Monday, 26 April 2010

The grass is greener....

Over the past few days I have felt a sense of futility.


Futility? Surely not Springgirl! What could bring on such a lamentation?


Well the catalysts were threefold. 


First, over lunch in one of the 7 million eateries in this particular national chain (I shall not name it - let's just call it the "Sandwich Place") that promotes itself on its environmental credentials, I watched spell bound as one of the staff bundled up into one bag all of the carefully separated recyclables with the tea bags, food scraps and other flotsam and jetsam of high street life that tends to find its way into cafe bins (used nappies, tissues, sweet wrappers, cigarette packets, newspapers, love letters, travel cards and so on). I was with the Off-Spring at the time. While they hungrily devoured their lunch, I had been assessing my tray and trying to decide into which bin I ought to dispose of my salad box, coffee cup and cutlery. 


Now, as an aside, let me just explain that I like to follow rules that make sense. Also I am a tad competitive and I long ago imagined that if I were to leave the in-flight meal tray on long-haul flights extremely neat and tidy I would be awarded the prize for Neatest Passenger (Meal-time Category) and earn lifetime complimentary upgrades or perhaps even permanent gold card flight club status on the strength of my superb and thoughtful scrap presentation. Hence, my silent musings as to how to ensure the best outcome from both a neatness and an environmental perspective at the Sandwich Place.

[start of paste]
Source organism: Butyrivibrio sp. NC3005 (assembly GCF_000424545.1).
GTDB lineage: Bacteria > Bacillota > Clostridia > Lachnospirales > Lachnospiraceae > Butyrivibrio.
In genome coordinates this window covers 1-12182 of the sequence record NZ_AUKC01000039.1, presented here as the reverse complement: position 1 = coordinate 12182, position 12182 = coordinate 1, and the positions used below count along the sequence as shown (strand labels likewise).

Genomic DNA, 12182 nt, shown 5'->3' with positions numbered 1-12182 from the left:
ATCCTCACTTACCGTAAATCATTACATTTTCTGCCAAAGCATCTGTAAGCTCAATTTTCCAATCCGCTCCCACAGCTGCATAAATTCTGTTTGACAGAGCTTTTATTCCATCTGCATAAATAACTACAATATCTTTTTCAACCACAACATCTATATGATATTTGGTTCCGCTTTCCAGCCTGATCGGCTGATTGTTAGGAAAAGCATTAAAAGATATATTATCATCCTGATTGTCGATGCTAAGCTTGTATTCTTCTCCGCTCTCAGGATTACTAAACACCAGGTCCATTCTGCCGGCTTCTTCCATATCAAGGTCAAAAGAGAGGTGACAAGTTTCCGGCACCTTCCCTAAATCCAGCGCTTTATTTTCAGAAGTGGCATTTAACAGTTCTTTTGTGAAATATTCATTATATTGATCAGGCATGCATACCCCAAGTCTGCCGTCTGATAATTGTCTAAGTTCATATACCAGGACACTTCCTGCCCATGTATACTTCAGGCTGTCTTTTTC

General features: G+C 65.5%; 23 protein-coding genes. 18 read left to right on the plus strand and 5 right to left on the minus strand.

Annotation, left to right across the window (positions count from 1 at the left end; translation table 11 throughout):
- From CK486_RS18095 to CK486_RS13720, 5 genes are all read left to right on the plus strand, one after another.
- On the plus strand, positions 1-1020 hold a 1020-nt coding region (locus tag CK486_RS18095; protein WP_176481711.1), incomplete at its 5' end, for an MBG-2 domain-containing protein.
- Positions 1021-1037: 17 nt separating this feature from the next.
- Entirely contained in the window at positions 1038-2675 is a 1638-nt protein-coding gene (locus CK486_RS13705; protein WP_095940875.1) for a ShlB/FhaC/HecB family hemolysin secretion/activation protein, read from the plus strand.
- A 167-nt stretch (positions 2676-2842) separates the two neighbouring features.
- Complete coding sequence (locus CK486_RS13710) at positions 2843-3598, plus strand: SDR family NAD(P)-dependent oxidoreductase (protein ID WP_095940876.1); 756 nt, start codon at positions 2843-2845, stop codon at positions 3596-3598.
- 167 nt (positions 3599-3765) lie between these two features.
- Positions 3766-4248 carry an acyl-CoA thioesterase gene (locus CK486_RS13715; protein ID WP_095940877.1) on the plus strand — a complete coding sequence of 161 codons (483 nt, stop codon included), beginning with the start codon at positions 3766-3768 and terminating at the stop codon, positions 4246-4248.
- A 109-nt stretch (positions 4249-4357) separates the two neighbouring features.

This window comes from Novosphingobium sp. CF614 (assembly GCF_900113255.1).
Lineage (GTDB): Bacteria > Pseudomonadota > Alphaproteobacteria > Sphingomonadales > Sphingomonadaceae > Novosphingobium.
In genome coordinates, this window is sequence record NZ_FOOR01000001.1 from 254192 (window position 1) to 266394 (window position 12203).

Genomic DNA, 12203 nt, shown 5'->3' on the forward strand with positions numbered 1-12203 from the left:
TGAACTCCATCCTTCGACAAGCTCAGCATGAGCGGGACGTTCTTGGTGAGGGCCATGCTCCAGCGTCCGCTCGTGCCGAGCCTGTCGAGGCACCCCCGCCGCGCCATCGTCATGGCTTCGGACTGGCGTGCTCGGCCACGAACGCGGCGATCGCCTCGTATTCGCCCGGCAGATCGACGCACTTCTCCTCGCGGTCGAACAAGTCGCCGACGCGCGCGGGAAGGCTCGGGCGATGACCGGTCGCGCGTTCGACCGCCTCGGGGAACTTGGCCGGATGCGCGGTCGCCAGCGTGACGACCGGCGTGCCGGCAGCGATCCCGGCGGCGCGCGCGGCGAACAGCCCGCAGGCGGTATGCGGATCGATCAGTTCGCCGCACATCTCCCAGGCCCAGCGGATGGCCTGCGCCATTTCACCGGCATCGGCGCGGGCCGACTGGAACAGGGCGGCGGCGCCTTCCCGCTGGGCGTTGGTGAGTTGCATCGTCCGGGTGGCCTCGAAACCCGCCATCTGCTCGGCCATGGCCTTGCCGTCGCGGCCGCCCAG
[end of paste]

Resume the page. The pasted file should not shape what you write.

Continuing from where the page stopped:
And before you start your silent musings along the lines of "what a loser/control freak with too little on her mind", I should assure you (again dear Followers) that I am not a control freak in all respects at all - come and see the kitchen floor and judge for yourself - only in a couple of small ones. Basically, I have made peace with the fact that there is so little one can control (e.g. children, the economy, relationships, the delivery guy, job interviews, queues in the supermarket, random terminal illnesses, ash spewing volcanoes and muck spewing pigs, to name but a few) and I am happily mindful of that most of the time. But, given that we are mere specks on the face of the earth, have control over so little and will be gone before long anyway, it is imperative that in the ways that one can exert influence, one really needs to do so with conviction and commitment. Hence, my obsessional need to go to the gym, my compulsive fixation on DRY cappuccinos and this aeroplane tray tidiness syndrome. There may be one or two others...


So, there I was mulling over whether to use more paper wiping out said salad box to make it pristinely clean for the recycling bin or to leave it messy, save three napkins and put it in with general trash, when lo and behold the green credentials of the Sandwich Place were tossed into one large black refuse sack with all the other garbage. 


The gullible customer is conned once more. And that's when the sense of futility began to seep into my under-occupied Saturday afternoon mind. I began to think "what else" (a thinking process that I learnt from Lee Child, author of the Jack Reacher thriller series - thanks Lee - whose characters describe applying this thinking in assessing the credibility of clients and witnesses); if there is one lie then what else may be untrue?


Am I really drinking Spring Water, eating free range eggs or hand carved turkey? Is the cheese truly from France? Are the sandwiches actually prepared with love? Today?


I was once again cast adrift in an ocean of confusion. Thankfully the Off-Spring were with me - helping to keep it real... But not for long, alas.